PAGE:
Will Female Pro-Hockey Players Ever Get What They're Worth?

The National Women's Hockey League and their battle against the wage gap.  

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Two-time Olympian Hilary Knight, the most famous women's-ice-hockey player in America, picks at her food at a Mexican restaurant in Medford, Massachusetts, at 9 p.m. on a Tuesday. She's driven over from a rink in Everett, Massachusetts, where her professional team, the Boston Pride of the National Women's Hockey League, had held practice.

"Do I think I'm worth what I'm getting paid?" The 26-year-old repeats my question, only with an edge.

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Arguably the most talented member on the NWHL's most Olympian-heavy roster, she will be paid $22,000 in this inaugural season. The salary will tie for the highest on her team. It will also represent a quarter of one percent of what Patrice Bergeron, the highest-paid player on the Boston Bruins, will make this year.

She leans forward, shaking her head.

"Absolutely not. I am worth way more than that."

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Before 2015, women's-hockey players had never been paid to play their sport in the United States. And, originally, league founder (and former Northeastern University co-captain) Dani Rylan accepted the status quo when she planned to bring a Canadian Women's Hockey League expansion team to New York to play without pay. (Rylan moved to New York after getting her master's in sports leadership from Northeastern in 2012; when the NHL lockout delayed an expected job with the NHL Network, she opened her own coffee shop in East Harlem.)

But when the Canadian league opted not to expand, the 28-year-old thought bigger, opting to start a second league … one that would actually offer salaries.

An ambitious woman, Rylan named herself commissioner as well as general manager of the New York Riveters, one of the NWHL's four teams (along with the Pride, the Connecticut Whale, and the Buffalo Beauts). Each team has a salary cap of $270,000; the average individual salary works out to about $15,000. Some players, like Knight, make more, and some make less. Players are paid biweekly, and the season runs from October to March, including 18 regular-season games, plus playoffs.

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Rylan's move is virtually unprecedented in women's hockey, but it makes sense. At the 2014 Winter Olympics, the gold-medal game between the U.S. and Canada attracted 4.9 million televised viewers; it was the most-watched event in Sochi. Plus, the sport has grown markedly at the grassroots level. When women's hockey first appeared in the Olympics in 1998, there were 19 Division I programs and 28,000 registered female players. Over the years, this mainstream exposure has steadily bolstered the growth of the game. Now, there are 35 Division I programs and 70,000 girls and women registered.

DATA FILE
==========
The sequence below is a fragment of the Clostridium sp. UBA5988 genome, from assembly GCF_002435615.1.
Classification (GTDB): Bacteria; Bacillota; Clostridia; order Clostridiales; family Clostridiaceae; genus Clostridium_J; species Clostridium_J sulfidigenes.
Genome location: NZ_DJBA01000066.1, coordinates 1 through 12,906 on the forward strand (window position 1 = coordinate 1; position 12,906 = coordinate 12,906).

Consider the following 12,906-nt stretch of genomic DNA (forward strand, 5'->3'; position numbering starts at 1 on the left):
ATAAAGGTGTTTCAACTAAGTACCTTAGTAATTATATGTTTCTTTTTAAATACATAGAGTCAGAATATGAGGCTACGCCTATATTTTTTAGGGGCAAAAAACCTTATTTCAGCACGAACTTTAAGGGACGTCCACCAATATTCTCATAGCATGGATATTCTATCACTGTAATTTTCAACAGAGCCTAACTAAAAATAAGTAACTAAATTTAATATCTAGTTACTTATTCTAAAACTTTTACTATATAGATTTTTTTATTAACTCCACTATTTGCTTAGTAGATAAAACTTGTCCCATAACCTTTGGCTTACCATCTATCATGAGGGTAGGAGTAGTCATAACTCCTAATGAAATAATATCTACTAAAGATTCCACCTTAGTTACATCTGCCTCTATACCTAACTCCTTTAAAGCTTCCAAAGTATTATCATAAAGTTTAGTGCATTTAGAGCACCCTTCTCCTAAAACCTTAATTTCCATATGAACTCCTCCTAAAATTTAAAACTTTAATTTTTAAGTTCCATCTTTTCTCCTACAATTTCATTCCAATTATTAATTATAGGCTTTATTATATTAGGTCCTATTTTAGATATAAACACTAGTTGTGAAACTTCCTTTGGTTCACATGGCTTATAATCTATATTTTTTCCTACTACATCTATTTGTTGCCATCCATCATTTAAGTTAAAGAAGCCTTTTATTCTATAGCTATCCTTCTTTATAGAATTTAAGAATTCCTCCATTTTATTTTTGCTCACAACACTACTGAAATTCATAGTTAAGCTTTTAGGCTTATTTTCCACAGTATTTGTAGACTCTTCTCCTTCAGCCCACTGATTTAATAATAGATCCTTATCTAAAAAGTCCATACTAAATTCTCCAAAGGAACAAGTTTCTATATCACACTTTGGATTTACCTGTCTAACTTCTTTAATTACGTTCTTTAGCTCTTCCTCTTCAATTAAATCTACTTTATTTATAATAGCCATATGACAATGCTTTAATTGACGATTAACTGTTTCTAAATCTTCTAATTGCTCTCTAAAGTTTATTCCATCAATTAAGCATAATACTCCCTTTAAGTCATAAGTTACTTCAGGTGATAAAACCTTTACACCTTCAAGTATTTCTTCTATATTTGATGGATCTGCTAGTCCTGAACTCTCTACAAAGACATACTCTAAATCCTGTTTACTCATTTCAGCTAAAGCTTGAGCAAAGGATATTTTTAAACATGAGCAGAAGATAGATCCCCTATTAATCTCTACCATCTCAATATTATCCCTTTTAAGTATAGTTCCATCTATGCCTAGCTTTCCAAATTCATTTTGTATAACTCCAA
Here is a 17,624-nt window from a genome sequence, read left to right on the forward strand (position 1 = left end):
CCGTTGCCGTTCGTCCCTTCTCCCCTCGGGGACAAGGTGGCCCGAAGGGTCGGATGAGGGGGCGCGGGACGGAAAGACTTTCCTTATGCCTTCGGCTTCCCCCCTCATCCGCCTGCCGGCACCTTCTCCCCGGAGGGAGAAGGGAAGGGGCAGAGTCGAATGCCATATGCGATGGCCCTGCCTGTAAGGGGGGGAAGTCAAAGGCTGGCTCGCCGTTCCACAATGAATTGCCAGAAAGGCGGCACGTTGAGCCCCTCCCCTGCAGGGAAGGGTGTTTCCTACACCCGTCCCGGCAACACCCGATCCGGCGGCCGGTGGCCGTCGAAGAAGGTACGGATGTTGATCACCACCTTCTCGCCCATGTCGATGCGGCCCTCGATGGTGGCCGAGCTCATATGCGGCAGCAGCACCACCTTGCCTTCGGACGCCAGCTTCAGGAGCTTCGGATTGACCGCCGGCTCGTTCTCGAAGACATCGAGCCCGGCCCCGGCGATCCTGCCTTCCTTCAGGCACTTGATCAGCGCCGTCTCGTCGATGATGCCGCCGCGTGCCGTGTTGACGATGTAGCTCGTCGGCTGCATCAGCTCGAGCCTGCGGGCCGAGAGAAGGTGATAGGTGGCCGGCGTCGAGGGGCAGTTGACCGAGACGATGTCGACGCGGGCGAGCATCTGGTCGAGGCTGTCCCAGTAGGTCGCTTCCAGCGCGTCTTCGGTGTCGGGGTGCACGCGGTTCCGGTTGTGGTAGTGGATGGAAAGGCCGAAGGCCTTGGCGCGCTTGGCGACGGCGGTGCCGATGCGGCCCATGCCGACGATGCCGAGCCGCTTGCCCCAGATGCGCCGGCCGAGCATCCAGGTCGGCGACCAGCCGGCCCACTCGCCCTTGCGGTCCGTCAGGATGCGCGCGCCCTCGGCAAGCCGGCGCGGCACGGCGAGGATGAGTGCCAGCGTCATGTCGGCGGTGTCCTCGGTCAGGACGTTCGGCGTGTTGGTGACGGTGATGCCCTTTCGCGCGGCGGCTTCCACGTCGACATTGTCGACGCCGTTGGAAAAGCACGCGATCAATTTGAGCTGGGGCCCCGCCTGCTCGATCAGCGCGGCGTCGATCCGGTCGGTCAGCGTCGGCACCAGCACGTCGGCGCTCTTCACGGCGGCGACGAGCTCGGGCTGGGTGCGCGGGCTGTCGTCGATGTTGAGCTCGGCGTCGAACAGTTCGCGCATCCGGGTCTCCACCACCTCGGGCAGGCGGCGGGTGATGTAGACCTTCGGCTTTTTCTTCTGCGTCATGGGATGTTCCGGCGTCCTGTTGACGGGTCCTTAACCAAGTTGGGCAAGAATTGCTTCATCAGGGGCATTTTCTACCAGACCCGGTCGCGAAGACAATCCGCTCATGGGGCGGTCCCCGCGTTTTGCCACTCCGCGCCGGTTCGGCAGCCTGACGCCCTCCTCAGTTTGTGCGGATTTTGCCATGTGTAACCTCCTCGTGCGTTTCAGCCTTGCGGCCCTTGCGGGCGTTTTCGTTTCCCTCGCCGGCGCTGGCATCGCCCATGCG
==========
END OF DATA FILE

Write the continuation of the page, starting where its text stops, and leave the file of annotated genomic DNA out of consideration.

Even when the timing seems perfect, women's leagues still struggle — and often fail. Who can forget the excitement that Brandi Chastain and her teammates brought to the sport of soccer in the 1999 Women's World Cup? Hoping to harness that momentum, John Hendricks of the Discovery Channel launched the eight-team Women's United Soccer Association (WUSA) in 2000. But by 2003, the league had folded.

Even when the timing seems perfect, women's leagues still struggle — and often fail.

"I was intoxicated by what I witnessed in 1999 with the corporate sponsorship," Hendricks told the Los Angeles Times when the league went belly up. "I mistakenly assumed it would overflow onto the league."

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Selling sponsors on millions of guaranteed viewers for an Olympics or World Cup is one thing. Selling them on women's sports every other day of the year is another thing entirely. And there's been no indication that this challenge will be any easier for women's ice hockey — as of December 27, the average attendance at an NWHL game was 900 people. In comparison, the NHL's lowest average overall attendance this season belongs to the Carolina Hurricanes, with 14,258 (as of this writing).

While the NWHL has had some encouraging developments, including its first corporate sponsorship (Dunkin' Donuts) and its first televised broadcasting agreement (New England Sports Network will air eight of the Pride's home games this season), its solvency is still debatable. If the NHL got involved, it could help. The WNBA, which finished its 19th season in October, was able to survive its early years in part because the NBA contributed millions of dollars in direct support.